Day 182-187 The Isle Of Man

Sunday 4 – Friday 9 October 2015

Isle of Man

Diane and Colin’s house, Castletown

Firstly, a huge thank you to Diane, Colin and their children for inviting me into their home and making me so welcome. Colin did a great job of guiding me around the Isle of Man and I had a fantastic 4 days of sightseeing, made even better by unexpected sunny weather most of the time.  

Manx Loaghtan Sheep
 I visited the towns of Douglas, Castletown, Port Erin and St John’s, and the City of Peel.  

Port Erin
  I saw Tynwald Hill at St John’s, where the oldest continuous parliament in the world annually announces its laws to the people.  

Tynwald hill
 I caught the train to Laxey (saw the huge waterwheel named Isabella) and then up Mann’s mountain railway to the top of Snaefell.   

I travelled up a mountain in this, and the driver let me have a go at winding the brakes on during the descent – hard work!
The Laxey Wheel
 I walked bits of the coast, particularly out to Langness Point and to the Chasms (huge splits in the rock at the South of the island).  

Langness Point
One of The Chasms (some are fun to jump the gap!)
 I visited Cregneash Village (a crofting community maintained as it would have been in the 19th Century), Rushen Castle (one of the best-preserved medieval castles in Europe) and Mull Hill Neolithic burial site.  

Two of the Cregneash crofts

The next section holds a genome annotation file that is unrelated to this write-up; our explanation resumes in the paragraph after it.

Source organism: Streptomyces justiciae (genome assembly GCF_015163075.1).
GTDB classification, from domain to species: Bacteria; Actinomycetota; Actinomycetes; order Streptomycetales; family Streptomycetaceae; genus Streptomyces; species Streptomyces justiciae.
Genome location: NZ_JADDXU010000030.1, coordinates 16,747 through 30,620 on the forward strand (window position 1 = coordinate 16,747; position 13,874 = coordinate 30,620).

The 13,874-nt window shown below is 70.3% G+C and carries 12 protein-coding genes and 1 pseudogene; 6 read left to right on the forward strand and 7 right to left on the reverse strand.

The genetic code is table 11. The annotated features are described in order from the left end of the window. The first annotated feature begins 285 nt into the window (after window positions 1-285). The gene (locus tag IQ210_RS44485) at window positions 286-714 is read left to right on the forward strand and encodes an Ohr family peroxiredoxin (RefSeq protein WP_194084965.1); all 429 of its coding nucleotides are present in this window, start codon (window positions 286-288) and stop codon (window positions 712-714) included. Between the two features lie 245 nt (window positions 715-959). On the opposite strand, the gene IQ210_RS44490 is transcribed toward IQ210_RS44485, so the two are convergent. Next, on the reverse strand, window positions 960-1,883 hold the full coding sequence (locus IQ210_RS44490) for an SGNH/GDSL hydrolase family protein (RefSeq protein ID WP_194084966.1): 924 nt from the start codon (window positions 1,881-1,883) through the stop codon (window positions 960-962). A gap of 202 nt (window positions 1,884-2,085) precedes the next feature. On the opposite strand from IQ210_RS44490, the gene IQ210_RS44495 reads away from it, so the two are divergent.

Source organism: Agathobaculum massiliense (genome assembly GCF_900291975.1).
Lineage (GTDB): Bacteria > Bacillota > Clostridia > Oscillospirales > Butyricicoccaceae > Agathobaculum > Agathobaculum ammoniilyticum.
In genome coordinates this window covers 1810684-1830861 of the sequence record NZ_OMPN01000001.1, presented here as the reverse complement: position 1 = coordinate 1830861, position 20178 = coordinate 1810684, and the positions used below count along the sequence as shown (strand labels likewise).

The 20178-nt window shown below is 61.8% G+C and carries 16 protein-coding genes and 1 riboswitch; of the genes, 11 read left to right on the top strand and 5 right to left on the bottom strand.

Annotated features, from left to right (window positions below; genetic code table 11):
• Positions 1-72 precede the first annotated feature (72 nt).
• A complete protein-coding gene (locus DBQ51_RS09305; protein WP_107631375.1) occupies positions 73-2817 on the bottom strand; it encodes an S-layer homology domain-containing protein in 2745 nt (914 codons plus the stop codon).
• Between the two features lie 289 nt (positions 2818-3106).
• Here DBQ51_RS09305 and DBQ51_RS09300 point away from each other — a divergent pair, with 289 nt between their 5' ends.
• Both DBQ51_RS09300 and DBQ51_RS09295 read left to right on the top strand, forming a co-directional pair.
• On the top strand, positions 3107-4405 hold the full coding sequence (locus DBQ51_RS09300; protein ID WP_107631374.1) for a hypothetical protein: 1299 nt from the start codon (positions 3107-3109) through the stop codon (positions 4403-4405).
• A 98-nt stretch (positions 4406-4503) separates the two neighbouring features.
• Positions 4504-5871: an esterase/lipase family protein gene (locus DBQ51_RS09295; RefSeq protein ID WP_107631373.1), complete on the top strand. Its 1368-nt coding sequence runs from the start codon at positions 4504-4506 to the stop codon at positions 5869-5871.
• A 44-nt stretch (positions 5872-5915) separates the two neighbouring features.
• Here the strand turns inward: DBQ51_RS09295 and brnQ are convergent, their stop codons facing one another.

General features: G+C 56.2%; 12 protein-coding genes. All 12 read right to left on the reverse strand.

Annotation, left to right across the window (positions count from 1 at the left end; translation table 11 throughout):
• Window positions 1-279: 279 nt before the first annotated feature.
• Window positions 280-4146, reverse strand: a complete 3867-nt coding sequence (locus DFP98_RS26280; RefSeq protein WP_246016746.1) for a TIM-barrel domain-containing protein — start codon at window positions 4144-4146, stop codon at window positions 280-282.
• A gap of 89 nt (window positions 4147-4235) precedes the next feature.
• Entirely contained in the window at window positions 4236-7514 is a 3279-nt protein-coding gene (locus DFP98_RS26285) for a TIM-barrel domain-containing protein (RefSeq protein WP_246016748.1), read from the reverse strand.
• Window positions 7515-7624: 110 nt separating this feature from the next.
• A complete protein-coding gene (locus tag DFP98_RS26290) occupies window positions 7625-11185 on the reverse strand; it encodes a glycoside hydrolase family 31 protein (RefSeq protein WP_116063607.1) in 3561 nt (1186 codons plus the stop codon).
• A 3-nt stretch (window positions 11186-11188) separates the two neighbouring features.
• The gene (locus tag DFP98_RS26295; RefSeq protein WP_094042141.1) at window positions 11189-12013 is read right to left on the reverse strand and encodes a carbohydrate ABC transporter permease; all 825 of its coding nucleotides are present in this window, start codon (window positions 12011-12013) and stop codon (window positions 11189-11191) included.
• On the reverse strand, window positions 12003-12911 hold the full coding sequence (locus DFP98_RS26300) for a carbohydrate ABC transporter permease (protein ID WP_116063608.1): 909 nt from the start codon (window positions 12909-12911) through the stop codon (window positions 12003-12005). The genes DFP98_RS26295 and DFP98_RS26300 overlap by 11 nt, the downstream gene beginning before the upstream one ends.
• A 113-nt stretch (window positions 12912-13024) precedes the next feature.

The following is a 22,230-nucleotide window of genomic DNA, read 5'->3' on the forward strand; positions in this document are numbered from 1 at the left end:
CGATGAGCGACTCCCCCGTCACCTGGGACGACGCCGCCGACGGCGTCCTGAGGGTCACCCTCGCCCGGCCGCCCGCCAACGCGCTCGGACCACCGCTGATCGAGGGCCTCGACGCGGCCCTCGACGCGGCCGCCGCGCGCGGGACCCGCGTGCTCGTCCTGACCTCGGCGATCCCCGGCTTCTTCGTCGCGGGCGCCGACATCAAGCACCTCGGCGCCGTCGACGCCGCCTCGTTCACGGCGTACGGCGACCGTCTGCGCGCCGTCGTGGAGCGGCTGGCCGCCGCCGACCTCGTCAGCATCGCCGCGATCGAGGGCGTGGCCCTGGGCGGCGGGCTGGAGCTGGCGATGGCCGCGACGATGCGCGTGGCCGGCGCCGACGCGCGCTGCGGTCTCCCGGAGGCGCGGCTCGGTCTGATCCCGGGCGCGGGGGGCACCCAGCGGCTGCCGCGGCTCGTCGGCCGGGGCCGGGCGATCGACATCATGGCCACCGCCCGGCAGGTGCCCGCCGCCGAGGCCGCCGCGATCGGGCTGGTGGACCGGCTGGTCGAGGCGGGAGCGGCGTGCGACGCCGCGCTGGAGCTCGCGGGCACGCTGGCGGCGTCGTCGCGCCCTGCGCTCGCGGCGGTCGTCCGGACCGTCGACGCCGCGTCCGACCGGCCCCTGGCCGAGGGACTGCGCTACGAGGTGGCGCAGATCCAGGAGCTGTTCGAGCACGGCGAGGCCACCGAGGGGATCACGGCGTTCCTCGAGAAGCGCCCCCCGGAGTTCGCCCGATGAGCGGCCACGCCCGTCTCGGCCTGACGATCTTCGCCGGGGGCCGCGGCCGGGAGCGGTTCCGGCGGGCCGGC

Rushen Castle, Castletown
  I visited the Manannan and Manx museums to learn about the history of Mann.  

“The Wedding Cake” (the Manx Parliament building in Douglas)
 I sat in the cafe at Calf Sound and stared at the Calf of Man.  

What a stunning view across the sound to the Calf of Man
 I ate Manx kippers, Manx cheese, Manx honey, Manx Queenies and drank the local Okells beer. 

Amazingly, amongst all of that activity I managed to chill out a bit, enjoy the company of my hosts and deliver a hockey training session to the Buchan School under 12 girls. 

The Isle of Man is a fantastic place; a small island with a big mentality (a bit like the UK then!). It seems to me that it is most influenced by its Viking history, when it was at the centre of the Viking world. In the 11-13th Century the King of Mann and the Isles (most of the Western Isles if Scotland) was a very influential ruler. Modern Mann seems quite wealthy – more big houses and SUVs than I’ve seen anywhere else – but then it does have a very low tax rate.  

Langness Point
 The main thing is, when Diane drove me to the ferry on Friday morning, I remembered to say goodbye to the fairies as we drove over the fairy bridge. Hopefully this means I’ll stay safe and be allowed back again! 

Looking towards Castletown from Mull Hill